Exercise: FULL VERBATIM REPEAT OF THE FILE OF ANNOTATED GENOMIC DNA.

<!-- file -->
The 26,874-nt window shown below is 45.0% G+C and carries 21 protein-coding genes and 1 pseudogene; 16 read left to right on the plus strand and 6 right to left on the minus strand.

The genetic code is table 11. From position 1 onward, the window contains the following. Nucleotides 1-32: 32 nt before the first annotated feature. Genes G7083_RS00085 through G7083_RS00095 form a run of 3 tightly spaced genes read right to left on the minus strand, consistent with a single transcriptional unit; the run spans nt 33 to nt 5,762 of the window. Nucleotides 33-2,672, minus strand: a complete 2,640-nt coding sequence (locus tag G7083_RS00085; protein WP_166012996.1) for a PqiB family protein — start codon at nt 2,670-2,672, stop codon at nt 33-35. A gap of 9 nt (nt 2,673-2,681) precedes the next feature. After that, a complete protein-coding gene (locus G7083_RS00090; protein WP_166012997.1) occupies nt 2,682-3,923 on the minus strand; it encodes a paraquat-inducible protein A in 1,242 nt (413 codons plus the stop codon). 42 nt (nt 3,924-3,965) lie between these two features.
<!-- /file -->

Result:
The 26,874-nt window shown below is 45.0% G+C and carries 21 protein-coding genes and 1 pseudogene; 16 read left to right on the plus strand and 6 right to left on the minus strand.

The genetic code is table 11. From position 1 onward, the window contains the following. Nucleotides 1-32: 32 nt before the first annotated feature. Genes G7083_RS00085 through G7083_RS00095 form a run of 3 tightly spaced genes read right to left on the minus strand, consistent with a single transcriptional unit; the run spans nt 33 to nt 5,762 of the window. Nucleotides 33-2,672, minus strand: a complete 2,640-nt coding sequence (locus tag G7083_RS00085; protein WP_166012996.1) for a PqiB family protein — start codon at nt 2,670-2,672, stop codon at nt 33-35. A gap of 9 nt (nt 2,673-2,681) precedes the next feature. After that, a complete protein-coding gene (locus G7083_RS00090; protein WP_166012997.1) occupies nt 2,682-3,923 on the minus strand; it encodes a paraquat-inducible protein A in 1,242 nt (413 codons plus the stop codon). 42 nt (nt 3,924-3,965) lie between these two features.